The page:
Health Secretary Jeane Freeman has been urged to act to prevent a “winter of hell” for care home residents and their families by allowing more access.
Labour health spokeswoman Monica Lennon made the plea, as she revealed one 92-year-old woman had been driven to attempt suicide following coronavirus restrictions being put in place across Scotland’s care homes.
Ms Freeman said she hoped a “better balance” could be struck, adding that she hoped to update the families of those living in homes “very shortly” on this.
She also insisted there were “very sound” reasons for a report on the transfer of patients from hospital to care homes with the virus in the initial months of the pandemic being delayed.
Questioned on why publication of the work had been put back to October, Ms Freeman said Public Health Scotland wanted to be sure the data “is robust and is analytically sound”.
He comments came after Ms Lennon noted it was now about 200 days since most care homes went into lockdown.
Telling Holyrood that people were resorting to “hugging through plastic sheets” in homes, the Labour MSP said: “We must have a strategy to make sure that care givers and their loved ones can be together.
“We must avoid a winter of hell for families of loved ones, who have yes, survived the pandemic so far but are grieving in their own ways.”
Ms Lennon continued: “Right now thousands of people are in effect sealed off from their family care givers due to the current guidelines.
“One woman yesterday emailed me to tell me about her mum, who lives in a care home. She is frail, elderly and does not have dementia, so even though she is fully aware of going on she doesn’t fully understand why she is being deprived of family contact.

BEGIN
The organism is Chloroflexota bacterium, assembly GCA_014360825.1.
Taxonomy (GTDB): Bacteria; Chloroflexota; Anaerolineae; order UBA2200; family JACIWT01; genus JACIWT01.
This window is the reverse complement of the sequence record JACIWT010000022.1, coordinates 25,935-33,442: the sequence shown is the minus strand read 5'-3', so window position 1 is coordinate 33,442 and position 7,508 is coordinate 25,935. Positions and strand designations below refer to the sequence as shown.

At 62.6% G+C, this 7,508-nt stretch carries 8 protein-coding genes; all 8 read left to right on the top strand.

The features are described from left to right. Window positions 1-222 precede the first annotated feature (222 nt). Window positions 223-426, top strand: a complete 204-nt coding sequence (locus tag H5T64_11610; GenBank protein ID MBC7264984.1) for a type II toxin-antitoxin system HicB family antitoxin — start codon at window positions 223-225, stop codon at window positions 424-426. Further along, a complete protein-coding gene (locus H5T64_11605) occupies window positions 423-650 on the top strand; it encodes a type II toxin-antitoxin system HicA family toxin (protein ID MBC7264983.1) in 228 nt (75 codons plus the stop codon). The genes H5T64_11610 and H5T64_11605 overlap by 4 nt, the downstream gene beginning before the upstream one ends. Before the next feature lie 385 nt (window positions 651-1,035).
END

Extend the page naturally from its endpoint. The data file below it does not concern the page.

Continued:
“Her mother’s mental health deteriorated badly and in June her mum, who is 92, tried to take her own life.”
Ms Lennon insisted access for family caregivers into care homes must be a priority, as she said: “Of course we need to do everything possible to stop the virus from getting into care homes but there is a hidden catastrophe in terms of mental health and we must do something about that too.”
Ms Freeman said while care homes had been allowing some visits since early in July, the current arrangements were not “normal” with physical distancing required and staff in personal protective equipment (PPE).
But speaking days after relatives of care home residents staged a protest outside the Scottish Parliament, she added: “I am acutely conscious that what is probably missed most is time and touch – time with your loved one to talk, to have a cup of tea, to catch up on the news, and to touch, to hold your loved ones hand and to give them a hug.”
The Health Secretary told Holyrood that work was being carried out which should “reach a conclusion very shortly” on what could be done to open up visiting, allowing designated visitors to come more often and for longer.
Consideration is also being given to allowing care home residents to have a named “back up visitor” who could come when their designated visitor is not available.
“I do want us to reach a better balance in the measures we take,” she said, adding that she hoped to update relatives “very shortly” on this.
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